Lastly, it is not very likely that the bowl was made out of brass. Most likely, it was actually made out of bronze. Bronze is highly resistant to corrosion and is very suitable for molding and sculpture since it expands when it cools. This allows it to precisely fill an encasing mold of the type that is normally used to create the design work described as adorning the outside of the bowl. True brass wasn't introduced into the area until hundreds of years after Solomon when the Romans did so while bronze had already been in wide use throughout the area for centuries prior to Solomon.
(R) Rest assured God makes no mistakes, mathematical or otherwise. The Scriptures do not contain error. By the way, Solomon built this sea in 1000 B.C., long before the Greeks rediscovered Pi (p).
(MB) Whether or not God makes mistakes is axiomatic. What's clear is that his followers certainly make egregious mistakes and Hovind contributes more than his share. Hovind also seems unable to understand that it is not necessary to know the value of Pi (or even to know that such a value exists) to be able to make a circular bowl and measure it. Hovind also seems not to know (or wishes to obscure) the fact that such early civilizations as the Egyptians, Babylonians, and Sumerians knew the value of Pi prior to Solomon's bowl building.
In reality, most skeptics don't consider the "value of Pi" question to be one worthy of much debate. The "3000 baths" vs. "2000 baths" contradiction is more difficult for apologists as are many other aspects of the entire story of Solomon's temple. For example, did it really require 153,300 workers a total of 7 years to construct a building only about 90 feet long, 30 feet wide, and 45 feet high (1 Kings 5:15-16)? Were there 18 pillars (1 Kings 7:15) or 35 (2 Chr 3:15)?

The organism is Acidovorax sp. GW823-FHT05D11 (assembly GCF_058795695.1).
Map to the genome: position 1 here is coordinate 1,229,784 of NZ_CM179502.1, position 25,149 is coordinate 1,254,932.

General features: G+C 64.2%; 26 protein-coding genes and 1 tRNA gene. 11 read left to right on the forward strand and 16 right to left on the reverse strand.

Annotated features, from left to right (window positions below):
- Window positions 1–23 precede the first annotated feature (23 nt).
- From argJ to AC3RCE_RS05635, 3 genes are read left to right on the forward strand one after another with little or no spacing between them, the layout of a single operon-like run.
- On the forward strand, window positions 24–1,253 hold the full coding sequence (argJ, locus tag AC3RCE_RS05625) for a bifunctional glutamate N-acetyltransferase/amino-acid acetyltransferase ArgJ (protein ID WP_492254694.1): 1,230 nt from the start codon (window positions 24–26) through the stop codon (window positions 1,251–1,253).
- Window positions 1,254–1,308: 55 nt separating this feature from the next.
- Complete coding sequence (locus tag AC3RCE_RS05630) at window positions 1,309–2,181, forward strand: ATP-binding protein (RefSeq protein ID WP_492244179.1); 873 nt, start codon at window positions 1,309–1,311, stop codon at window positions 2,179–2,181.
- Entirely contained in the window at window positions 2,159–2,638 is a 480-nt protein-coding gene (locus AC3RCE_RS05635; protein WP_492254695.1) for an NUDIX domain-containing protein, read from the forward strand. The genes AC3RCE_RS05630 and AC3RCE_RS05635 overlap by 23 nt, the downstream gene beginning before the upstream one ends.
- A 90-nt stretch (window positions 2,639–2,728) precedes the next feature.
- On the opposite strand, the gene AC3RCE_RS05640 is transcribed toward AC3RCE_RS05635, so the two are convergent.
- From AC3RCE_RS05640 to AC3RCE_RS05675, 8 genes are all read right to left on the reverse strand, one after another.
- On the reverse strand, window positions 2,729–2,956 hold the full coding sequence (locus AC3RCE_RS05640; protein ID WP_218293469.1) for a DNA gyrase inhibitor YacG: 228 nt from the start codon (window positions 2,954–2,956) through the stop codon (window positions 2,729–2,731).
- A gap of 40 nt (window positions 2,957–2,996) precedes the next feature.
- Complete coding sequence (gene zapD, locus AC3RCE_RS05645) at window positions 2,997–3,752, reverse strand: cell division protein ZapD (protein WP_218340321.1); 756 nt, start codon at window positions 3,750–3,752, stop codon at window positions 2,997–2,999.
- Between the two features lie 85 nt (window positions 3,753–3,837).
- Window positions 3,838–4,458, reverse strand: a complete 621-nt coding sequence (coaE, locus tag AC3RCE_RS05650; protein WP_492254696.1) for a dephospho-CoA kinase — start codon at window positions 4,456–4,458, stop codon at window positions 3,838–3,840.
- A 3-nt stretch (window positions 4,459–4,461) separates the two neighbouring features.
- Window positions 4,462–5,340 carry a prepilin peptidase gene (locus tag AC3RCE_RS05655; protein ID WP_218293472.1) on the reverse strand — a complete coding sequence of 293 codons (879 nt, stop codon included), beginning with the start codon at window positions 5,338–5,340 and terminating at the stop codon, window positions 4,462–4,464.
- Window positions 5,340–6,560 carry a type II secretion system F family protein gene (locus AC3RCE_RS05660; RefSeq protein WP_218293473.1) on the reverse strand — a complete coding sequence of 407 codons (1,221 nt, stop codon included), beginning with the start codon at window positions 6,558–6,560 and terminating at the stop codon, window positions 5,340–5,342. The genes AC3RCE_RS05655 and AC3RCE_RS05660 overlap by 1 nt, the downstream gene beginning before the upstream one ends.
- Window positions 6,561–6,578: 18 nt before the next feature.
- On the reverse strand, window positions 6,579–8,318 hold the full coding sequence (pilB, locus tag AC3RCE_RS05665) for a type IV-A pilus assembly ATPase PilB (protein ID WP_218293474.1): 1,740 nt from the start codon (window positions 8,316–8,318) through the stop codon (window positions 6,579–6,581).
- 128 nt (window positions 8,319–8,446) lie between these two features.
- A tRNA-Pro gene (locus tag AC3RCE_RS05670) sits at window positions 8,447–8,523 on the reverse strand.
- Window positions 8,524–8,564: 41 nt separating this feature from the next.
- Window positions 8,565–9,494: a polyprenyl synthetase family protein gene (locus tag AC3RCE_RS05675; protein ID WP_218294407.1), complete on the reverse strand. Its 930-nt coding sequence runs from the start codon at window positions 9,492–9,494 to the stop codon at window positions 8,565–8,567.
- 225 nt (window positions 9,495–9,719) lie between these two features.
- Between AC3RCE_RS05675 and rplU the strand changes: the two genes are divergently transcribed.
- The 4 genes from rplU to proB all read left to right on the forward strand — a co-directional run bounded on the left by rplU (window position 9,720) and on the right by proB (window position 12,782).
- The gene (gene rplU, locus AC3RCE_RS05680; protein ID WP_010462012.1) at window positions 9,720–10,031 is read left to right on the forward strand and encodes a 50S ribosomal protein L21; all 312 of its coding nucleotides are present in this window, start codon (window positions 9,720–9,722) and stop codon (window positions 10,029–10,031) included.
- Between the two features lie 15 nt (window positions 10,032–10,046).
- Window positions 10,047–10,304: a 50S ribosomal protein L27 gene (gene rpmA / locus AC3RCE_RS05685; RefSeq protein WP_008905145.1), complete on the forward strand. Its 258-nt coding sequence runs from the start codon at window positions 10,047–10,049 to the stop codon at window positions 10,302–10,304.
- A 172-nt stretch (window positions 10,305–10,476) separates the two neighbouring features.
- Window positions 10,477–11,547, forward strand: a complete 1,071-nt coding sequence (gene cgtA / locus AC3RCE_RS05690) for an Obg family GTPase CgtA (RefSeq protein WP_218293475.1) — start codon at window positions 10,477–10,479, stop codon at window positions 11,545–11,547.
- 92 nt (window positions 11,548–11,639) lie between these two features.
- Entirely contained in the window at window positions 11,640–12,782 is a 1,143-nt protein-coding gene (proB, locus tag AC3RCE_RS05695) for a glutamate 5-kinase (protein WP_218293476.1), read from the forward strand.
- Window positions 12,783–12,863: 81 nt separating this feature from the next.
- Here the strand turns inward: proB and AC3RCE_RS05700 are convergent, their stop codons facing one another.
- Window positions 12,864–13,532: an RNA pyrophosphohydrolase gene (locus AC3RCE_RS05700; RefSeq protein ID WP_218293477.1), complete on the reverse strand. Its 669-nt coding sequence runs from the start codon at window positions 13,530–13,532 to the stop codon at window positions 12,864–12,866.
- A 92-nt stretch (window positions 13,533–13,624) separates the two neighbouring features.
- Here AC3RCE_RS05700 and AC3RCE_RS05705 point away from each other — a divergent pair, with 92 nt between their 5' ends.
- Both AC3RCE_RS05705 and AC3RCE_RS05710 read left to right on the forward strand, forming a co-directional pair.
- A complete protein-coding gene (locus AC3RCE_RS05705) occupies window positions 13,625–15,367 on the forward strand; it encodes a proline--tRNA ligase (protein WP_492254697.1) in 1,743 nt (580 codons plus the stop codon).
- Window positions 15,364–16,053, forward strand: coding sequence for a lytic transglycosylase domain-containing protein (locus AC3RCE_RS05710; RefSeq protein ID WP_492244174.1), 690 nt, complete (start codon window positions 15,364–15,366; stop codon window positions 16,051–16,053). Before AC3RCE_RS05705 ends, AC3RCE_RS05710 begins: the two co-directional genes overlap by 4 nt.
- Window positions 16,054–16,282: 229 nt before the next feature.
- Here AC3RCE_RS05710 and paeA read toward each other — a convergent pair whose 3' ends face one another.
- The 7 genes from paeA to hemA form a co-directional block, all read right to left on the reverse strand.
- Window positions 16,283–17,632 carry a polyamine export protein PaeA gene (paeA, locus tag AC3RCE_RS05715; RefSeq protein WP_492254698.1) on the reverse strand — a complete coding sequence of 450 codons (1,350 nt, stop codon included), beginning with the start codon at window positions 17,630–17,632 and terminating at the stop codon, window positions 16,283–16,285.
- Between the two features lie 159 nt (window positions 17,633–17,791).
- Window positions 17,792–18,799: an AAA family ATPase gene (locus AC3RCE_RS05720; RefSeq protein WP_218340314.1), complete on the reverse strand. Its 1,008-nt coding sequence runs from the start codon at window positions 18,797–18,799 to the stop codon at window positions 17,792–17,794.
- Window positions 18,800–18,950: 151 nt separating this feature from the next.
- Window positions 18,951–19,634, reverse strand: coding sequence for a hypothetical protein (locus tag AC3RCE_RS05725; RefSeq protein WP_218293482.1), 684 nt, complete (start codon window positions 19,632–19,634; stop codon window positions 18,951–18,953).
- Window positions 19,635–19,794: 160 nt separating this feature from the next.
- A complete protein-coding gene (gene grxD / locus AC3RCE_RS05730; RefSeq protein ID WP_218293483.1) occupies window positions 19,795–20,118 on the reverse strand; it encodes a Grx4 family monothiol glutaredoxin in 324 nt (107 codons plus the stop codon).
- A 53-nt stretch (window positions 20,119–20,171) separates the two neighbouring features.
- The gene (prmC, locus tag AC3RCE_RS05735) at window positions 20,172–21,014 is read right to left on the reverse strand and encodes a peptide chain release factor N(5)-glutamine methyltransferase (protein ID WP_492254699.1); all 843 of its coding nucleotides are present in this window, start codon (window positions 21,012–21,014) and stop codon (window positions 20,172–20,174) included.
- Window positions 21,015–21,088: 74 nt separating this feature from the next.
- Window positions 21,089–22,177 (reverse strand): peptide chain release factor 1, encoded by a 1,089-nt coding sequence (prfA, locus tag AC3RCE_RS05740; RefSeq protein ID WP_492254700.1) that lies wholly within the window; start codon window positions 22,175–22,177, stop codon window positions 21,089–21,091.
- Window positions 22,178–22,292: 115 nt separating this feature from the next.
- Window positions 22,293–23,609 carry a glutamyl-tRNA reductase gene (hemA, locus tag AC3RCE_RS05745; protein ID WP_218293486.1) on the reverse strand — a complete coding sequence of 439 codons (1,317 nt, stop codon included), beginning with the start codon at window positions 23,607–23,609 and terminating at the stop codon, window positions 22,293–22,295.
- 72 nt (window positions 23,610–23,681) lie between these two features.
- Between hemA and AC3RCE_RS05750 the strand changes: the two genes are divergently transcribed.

(R) We may not understand some things at first glance, but the problem is with us, not with the Bible.
(MB) The problem is certainly with the apologists -- who often make bad situations worse with their contrived and nonsensical "explanations". Hovind and his ilk do more harm than good.
(R) Please be sure you are on the solid foundation of God’s Word, saved by the blood of Christ.
(MB) This is a meaningless speech that assumes a great deal while actually demonstrating nothing at all outside of the blind faith of Hovind.